Aurora Theater Victim's Family Feels Left Behind By Gun Control Groups

Gun control groups like to present themselves as being all about the victims of gun violence. They call pro-gun voices heartless while holding up the victims’ families as props to advance their agendas, but Second Amendment supporters are heartless because we won’t give up our ground for gun control.

However, the family of a victim in the Aurora theater shooting told Buzzfeed News a very different tale.

The last two years have been some of the most significant for the anti–gun violence movement. The 2018 election cycle marked the first in which the National Rifle Association was outspent by gun control groups, which have also had significant state-level successes.

But as the Phillipses reel in the wake of another brutal shooting, they believe the gun control movement and the big organizations that lead it, including Everytown for Gun Safety and the Brady Campaign, need to recenter. In their eyes, if anti–gun violence activists are ever going to be successful, they need to do more to build national support and reassess how they treat survivors.

“Here’s the deal: We really don’t have a true grassroots gun violence prevention movement in this country,” Lonnie said. “It’s not a true movement, in the sense that everyone is not working from the ground up. We have two organizations who have not accomplished something since the Brady Bill.”

After their daughter was killed, the Phillipses went to work for the Brady Campaign doing survivor outreach. “I would call survivors and they would say, ‘I haven’t heard from [Brady] in three years,’” Sandy recalled. “They don’t know what to do with survivors. They’re a business.”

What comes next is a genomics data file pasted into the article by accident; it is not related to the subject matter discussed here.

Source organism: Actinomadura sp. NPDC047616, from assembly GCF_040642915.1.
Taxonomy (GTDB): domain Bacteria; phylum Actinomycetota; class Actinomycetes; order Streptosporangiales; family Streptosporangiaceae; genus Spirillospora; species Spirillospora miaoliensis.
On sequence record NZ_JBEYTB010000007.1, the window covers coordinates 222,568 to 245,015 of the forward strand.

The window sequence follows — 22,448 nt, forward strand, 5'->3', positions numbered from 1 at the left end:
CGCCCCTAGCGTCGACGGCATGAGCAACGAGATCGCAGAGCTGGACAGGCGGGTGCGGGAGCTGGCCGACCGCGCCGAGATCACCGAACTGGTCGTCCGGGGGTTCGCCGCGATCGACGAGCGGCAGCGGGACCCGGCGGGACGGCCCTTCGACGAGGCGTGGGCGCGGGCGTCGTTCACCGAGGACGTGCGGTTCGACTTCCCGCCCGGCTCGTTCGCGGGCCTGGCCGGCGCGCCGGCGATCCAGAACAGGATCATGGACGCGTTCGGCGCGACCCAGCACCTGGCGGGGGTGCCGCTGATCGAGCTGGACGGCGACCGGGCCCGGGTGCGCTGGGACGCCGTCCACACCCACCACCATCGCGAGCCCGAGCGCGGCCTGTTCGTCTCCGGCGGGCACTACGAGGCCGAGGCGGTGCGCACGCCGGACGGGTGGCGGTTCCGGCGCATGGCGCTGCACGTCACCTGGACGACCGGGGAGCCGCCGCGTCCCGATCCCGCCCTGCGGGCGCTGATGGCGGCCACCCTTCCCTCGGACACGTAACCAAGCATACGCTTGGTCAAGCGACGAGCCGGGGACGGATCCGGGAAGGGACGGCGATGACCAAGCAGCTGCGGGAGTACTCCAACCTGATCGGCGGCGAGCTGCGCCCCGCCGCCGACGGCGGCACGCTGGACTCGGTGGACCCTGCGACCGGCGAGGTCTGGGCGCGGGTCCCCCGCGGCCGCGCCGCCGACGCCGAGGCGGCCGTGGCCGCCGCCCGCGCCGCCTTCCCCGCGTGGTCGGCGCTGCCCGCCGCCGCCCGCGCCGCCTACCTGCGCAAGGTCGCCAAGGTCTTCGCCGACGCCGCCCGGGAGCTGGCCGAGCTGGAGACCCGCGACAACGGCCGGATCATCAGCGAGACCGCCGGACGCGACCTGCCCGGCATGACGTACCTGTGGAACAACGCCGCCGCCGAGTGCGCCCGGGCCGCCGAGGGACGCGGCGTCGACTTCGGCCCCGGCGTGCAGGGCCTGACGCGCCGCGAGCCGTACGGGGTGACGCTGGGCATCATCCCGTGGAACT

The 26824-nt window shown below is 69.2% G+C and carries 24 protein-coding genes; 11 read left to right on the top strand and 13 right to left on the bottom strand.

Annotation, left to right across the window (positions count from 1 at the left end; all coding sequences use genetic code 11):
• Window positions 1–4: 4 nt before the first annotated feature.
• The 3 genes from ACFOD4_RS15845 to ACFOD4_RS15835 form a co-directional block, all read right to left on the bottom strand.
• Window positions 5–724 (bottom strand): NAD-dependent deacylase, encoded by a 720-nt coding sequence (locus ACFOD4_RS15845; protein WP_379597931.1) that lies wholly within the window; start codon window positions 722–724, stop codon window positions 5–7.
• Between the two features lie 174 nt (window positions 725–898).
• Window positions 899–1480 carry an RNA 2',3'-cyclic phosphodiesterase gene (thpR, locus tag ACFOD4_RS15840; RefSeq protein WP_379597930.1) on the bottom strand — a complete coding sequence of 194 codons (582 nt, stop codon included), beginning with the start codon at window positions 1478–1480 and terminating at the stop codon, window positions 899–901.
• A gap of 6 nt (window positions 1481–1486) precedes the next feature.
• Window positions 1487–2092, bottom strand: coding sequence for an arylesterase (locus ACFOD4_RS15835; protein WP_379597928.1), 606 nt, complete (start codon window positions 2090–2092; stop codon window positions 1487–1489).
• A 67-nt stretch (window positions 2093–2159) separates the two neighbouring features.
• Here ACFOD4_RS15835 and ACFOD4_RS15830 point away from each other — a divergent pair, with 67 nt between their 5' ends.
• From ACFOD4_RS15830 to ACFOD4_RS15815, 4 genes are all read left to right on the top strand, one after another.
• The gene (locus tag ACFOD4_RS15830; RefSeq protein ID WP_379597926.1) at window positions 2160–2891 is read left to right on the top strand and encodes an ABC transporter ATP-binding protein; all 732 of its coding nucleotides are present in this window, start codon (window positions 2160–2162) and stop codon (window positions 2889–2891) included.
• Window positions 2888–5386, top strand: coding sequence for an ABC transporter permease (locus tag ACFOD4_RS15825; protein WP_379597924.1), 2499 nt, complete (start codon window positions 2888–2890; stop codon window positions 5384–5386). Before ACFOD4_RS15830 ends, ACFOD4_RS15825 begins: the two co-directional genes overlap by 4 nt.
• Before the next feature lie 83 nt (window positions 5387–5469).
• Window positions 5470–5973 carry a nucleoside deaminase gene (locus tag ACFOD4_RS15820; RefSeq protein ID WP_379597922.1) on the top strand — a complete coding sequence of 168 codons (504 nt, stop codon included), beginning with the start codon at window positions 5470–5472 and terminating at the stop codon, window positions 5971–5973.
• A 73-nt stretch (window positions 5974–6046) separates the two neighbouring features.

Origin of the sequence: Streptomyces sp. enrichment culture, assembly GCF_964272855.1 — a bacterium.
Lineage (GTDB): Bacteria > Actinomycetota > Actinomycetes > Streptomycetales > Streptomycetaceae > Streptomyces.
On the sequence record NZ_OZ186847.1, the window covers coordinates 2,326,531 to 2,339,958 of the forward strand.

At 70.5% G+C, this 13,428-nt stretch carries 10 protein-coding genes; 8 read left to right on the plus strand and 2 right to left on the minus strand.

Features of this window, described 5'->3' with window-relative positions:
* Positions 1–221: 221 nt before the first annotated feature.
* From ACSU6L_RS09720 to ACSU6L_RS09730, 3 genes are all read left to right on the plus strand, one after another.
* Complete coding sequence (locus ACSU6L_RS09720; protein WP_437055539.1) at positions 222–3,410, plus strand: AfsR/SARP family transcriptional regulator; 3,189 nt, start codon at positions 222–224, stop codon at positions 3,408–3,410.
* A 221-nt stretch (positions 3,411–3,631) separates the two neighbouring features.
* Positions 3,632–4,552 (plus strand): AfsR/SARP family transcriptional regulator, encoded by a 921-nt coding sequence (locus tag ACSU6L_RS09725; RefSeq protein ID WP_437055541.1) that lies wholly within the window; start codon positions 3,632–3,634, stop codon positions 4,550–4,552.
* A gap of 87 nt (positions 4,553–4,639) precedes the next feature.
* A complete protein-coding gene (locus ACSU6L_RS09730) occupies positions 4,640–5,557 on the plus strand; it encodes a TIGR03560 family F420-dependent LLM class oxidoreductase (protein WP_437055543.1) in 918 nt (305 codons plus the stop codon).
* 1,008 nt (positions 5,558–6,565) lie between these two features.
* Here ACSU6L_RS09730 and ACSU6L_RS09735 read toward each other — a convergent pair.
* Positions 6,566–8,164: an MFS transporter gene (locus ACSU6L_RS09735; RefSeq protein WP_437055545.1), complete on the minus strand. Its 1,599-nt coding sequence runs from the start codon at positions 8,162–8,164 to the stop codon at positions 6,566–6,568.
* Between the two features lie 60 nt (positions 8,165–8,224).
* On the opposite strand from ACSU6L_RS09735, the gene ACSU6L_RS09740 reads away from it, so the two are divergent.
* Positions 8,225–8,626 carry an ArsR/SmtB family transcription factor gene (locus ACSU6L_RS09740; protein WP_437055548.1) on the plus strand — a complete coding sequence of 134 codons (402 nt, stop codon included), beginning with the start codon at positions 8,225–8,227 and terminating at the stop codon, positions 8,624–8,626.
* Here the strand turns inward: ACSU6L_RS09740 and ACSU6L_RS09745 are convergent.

The experience, she said, made her realize that survivors are often used as “backdrops.” The couple was also upset that the campaign didn’t want to talk more about banning assault-style weapons, a cause close to the Phillipses’ hearts, and was dismayed by how much money the organization’s then-head, Daniel Gross, was making. Gross served from 2012 to September 2017, and in 2016, his last full year on the job, he made $409,637.

“Their goal is to build their net worth,” Lonnie said. “They’re building themselves a lifetime job.”

Of course, this isn’t surprising. I’ve usually phrased it something like these groups are using the bodies of the slain as a soapbox to advance their agenda, but the sentiment is the same.

The Phillipses aren’t pro-gun people. I get why they’re not.

However, they are bringing up a very valid point about the hypocrisy of the anti-gun movement. While gun control groups present themselves as the compassionate and caring ones, they’re nothing of the sort.

Now, in fairness, it’s not like the NRA reaches out to these people either, and of course, the NRA doesn’t try to use these people as props.

Groups like Brady, Giffords, and Everytown for Gun Safety are in the business of fundraising. If you can help them with that, they’ll make use of you. If you can’t, then they’ll ignore you. That seems to be the case here.

Oh, sure, they advocate for gun control. But I can’t help but wonder if that’s more of a case of trying to avoid being considered a scam by the government than anything else.

Either way, we can see something very important about our opponents. They’re viler than we thought.